Pet owners would however warm to the words of perhaps the greatest expert on Scotties, WL McCandlish, who wrote, in his book on the breed of nearly a century ago: ‘The first aim of a breeder should be to produce the dog best fitted to be the companion of man in and out of doors…I should like to shoot all breeders of Scottish Terriers who breed dogs to suit judges, those who tell you, for instance, that you must breed for straight fronts and short backs, because such judges insist on these two catch-penny phrases, even though they are fully aware that to obtain these two subsidiary features they must ignore expression and intelligence, type of body, and true activity.’ A visitor to his kennel in 1905 reported her amazement at seeing 30 to 40 Scotties that all looked completely uniform in appearance. Before the First World War, his was the leading kennel, bringing balance, great quality heads and ears, bigger quarters with muscular thighs, tails with a good strong root, and a symmetrical build without losing workmanlike attributes too, some feat. McCandlish favoured an 18lb dog, nowadays the standard asks for a 19-23lb dog. In his day steel or iron grey coats were listed, today they are not; sandy was then an accepted coat colour, today it is not listed.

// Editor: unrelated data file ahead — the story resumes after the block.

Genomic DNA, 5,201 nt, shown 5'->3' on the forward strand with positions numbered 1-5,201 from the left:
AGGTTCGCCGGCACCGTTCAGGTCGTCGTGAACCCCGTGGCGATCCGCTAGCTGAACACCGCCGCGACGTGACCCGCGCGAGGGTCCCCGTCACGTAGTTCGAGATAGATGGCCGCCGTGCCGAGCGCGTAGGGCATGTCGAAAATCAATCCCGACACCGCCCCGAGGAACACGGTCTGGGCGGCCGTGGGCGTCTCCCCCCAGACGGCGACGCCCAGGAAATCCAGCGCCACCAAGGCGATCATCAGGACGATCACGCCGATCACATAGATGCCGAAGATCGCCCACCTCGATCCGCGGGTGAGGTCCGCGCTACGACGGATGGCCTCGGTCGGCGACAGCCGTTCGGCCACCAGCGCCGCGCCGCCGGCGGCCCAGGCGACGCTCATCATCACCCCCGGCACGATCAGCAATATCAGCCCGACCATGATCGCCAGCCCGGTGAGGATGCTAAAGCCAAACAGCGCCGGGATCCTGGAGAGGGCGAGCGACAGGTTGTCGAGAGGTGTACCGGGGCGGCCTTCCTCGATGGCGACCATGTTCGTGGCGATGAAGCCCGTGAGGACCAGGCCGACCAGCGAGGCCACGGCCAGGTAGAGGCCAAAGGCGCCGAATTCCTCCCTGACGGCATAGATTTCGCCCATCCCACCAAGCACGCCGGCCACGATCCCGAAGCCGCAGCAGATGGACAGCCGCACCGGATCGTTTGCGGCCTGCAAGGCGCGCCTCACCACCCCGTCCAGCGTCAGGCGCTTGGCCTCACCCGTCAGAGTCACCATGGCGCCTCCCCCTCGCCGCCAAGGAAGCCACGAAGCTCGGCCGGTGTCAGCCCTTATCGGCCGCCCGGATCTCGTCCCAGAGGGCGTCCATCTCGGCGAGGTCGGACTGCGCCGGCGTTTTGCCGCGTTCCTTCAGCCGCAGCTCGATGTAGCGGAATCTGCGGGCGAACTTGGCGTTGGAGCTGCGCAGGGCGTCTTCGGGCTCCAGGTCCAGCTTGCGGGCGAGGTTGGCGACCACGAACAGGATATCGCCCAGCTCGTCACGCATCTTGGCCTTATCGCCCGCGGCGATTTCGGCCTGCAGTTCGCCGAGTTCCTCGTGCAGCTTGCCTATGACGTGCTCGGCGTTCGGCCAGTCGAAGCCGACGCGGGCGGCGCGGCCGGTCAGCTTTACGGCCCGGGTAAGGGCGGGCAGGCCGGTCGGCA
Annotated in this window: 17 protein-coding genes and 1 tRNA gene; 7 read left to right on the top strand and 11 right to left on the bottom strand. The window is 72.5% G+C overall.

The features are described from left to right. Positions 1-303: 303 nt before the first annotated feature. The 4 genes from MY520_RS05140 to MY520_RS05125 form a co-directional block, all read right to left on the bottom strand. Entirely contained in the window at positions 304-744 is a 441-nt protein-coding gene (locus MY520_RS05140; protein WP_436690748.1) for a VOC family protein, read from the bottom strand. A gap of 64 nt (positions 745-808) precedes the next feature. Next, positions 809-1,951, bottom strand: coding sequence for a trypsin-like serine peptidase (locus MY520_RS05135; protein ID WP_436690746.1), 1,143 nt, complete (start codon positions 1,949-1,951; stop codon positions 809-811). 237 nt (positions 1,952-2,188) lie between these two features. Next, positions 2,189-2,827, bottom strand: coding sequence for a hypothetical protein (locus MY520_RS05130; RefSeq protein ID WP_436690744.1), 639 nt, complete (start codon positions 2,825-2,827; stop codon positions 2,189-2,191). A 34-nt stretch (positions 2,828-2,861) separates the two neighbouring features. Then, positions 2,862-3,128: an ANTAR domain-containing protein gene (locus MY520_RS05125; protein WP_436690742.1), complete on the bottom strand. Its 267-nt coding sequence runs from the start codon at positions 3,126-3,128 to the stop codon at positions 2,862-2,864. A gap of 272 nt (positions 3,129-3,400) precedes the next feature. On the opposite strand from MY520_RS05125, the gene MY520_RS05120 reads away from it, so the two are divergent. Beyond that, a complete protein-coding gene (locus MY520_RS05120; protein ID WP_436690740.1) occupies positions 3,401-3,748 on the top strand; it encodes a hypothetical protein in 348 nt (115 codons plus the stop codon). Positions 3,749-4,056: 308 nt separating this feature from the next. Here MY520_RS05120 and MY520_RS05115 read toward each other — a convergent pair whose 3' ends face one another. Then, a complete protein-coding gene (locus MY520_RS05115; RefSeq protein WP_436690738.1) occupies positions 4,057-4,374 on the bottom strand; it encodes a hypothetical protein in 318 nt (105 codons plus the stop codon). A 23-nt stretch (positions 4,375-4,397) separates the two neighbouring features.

Writing in his The Dogs of Scotland of 1891, Thomson Gray, the great authority on dogs there before the show ring took them over, stated: ‘The usual colour of the old Scottish Terrier was sandy. No other word is so expressive of the colour, and will readily be understood by all Scotsmen. There were other colours, such as grizzle and brindle, but “sandy” was the popular one. They were not bred for ‘fancy’ but for work, consequently the carriage of ears, and other little ‘points of beauty’ so greatly insisted upon by ‘fanciers’, were ignored, and only the sterling qualities of the animal prized. If he could kill rats, draw a badger, and face a cat without flinching, he was termed a terrier; if not, he was a “guid-for-naething useless brute…’ He was probably describing what others have called the ‘terry’, leggier and hard-coated; he would have been more than surprised to find the Scottish Terrier of today forever in black.